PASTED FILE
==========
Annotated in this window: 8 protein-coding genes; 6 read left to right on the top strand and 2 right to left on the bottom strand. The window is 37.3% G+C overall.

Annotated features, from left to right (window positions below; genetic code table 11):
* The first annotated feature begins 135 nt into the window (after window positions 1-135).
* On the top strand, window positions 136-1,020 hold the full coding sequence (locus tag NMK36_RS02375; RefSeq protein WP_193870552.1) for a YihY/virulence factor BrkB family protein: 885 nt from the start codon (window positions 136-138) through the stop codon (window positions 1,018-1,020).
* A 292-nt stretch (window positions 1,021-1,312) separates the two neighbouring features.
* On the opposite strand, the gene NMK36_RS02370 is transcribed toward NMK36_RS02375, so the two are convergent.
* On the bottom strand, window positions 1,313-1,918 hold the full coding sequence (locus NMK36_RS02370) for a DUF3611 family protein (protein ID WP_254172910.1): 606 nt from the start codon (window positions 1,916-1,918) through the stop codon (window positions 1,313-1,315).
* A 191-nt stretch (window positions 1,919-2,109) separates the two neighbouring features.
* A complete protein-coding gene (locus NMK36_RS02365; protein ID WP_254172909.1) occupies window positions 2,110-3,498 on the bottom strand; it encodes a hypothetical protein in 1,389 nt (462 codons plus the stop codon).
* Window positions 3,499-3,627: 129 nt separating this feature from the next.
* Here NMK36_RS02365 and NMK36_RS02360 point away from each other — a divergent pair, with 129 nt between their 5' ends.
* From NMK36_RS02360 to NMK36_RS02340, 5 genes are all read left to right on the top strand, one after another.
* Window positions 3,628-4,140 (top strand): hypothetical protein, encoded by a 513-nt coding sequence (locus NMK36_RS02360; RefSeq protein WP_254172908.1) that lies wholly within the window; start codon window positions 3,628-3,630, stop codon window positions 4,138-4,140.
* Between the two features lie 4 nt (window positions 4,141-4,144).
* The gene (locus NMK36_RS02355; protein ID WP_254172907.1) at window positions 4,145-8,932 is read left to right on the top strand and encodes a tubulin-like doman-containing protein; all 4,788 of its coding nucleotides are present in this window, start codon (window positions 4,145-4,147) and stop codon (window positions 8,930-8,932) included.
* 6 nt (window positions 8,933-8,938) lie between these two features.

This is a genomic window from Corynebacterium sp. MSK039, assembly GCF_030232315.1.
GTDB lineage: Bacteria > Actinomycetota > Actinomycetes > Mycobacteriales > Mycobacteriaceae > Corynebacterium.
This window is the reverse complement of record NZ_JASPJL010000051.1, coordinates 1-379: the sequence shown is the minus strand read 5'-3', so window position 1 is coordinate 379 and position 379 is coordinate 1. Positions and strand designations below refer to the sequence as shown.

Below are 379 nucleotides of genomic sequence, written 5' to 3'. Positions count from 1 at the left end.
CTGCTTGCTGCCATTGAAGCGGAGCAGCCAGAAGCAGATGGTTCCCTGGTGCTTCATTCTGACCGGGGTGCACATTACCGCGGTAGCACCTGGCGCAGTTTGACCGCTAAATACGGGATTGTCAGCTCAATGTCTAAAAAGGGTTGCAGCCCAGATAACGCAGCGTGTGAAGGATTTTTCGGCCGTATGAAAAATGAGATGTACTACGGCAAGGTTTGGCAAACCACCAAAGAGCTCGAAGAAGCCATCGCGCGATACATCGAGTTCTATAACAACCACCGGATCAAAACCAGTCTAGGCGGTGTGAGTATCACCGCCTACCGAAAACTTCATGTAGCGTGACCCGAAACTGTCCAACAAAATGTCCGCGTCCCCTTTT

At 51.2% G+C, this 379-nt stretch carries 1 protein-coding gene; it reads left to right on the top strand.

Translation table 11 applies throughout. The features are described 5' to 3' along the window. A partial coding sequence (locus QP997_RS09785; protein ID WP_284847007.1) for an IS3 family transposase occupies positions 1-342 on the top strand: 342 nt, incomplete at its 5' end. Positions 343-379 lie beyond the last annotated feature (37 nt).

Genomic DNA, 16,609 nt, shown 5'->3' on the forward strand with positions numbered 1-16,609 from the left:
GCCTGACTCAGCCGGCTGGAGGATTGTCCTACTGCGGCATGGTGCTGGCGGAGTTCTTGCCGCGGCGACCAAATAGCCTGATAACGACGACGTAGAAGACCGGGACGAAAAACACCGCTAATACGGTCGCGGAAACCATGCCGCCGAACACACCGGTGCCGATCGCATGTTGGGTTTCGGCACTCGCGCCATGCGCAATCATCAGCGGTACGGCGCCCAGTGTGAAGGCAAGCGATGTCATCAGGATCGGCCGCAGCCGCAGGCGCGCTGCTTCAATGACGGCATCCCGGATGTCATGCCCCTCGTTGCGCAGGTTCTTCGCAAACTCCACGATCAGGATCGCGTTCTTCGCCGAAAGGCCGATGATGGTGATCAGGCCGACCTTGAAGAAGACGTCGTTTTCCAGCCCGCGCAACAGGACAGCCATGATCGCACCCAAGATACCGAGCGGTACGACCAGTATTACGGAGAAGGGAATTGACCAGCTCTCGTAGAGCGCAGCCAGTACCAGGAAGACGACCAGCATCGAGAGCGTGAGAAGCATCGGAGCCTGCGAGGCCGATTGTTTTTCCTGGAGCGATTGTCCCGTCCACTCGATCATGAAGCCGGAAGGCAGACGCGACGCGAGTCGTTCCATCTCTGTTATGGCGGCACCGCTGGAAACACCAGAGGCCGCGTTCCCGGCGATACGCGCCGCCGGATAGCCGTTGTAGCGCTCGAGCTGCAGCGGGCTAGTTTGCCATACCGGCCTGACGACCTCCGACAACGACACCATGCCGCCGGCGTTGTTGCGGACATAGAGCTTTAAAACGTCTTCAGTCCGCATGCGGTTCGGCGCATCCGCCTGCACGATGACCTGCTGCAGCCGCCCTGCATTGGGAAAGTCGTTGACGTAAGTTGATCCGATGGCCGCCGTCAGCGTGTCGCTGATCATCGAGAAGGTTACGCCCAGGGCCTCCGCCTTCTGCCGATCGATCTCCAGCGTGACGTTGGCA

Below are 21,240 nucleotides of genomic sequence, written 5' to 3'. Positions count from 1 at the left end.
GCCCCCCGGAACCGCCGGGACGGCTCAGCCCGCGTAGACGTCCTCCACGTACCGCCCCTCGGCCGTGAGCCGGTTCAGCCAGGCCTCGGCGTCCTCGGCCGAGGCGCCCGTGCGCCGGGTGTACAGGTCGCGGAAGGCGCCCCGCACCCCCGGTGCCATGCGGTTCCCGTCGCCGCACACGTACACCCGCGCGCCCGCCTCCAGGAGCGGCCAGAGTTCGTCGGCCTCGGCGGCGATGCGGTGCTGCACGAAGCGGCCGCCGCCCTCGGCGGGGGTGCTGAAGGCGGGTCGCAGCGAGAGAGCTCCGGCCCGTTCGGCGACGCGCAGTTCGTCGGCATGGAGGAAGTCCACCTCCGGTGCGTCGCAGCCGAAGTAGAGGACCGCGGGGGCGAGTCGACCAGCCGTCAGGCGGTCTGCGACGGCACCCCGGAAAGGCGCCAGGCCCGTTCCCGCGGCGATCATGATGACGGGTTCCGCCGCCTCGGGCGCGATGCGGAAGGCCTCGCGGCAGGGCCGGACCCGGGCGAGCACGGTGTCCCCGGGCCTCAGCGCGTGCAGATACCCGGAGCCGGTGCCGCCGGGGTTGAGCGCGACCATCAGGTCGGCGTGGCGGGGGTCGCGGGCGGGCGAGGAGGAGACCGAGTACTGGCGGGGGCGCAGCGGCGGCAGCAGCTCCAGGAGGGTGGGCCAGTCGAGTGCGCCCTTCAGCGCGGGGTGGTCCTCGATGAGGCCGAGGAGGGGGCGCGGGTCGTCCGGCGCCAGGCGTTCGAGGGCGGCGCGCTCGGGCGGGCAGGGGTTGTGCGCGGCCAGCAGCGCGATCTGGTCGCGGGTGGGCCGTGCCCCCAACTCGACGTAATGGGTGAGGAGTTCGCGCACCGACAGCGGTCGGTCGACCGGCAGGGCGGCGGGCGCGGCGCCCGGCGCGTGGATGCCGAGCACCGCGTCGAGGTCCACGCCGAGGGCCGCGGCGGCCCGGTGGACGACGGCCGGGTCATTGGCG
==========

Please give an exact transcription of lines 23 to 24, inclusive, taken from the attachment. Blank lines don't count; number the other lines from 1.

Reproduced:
Translation table 11 applies throughout. The features are described 5' to 3' along the window. A partial coding sequence (locus QP997_RS09785; protein ID WP_284847007.1) for an IS3 family transposase occupies positions 1-342 on the top strand: 342 nt, incomplete at its 5' end. Positions 343-379 lie beyond the last annotated feature (37 nt).

Genomic DNA, 16,609 nt, shown 5'->3' on the forward strand with positions numbered 1-16,609 from the left: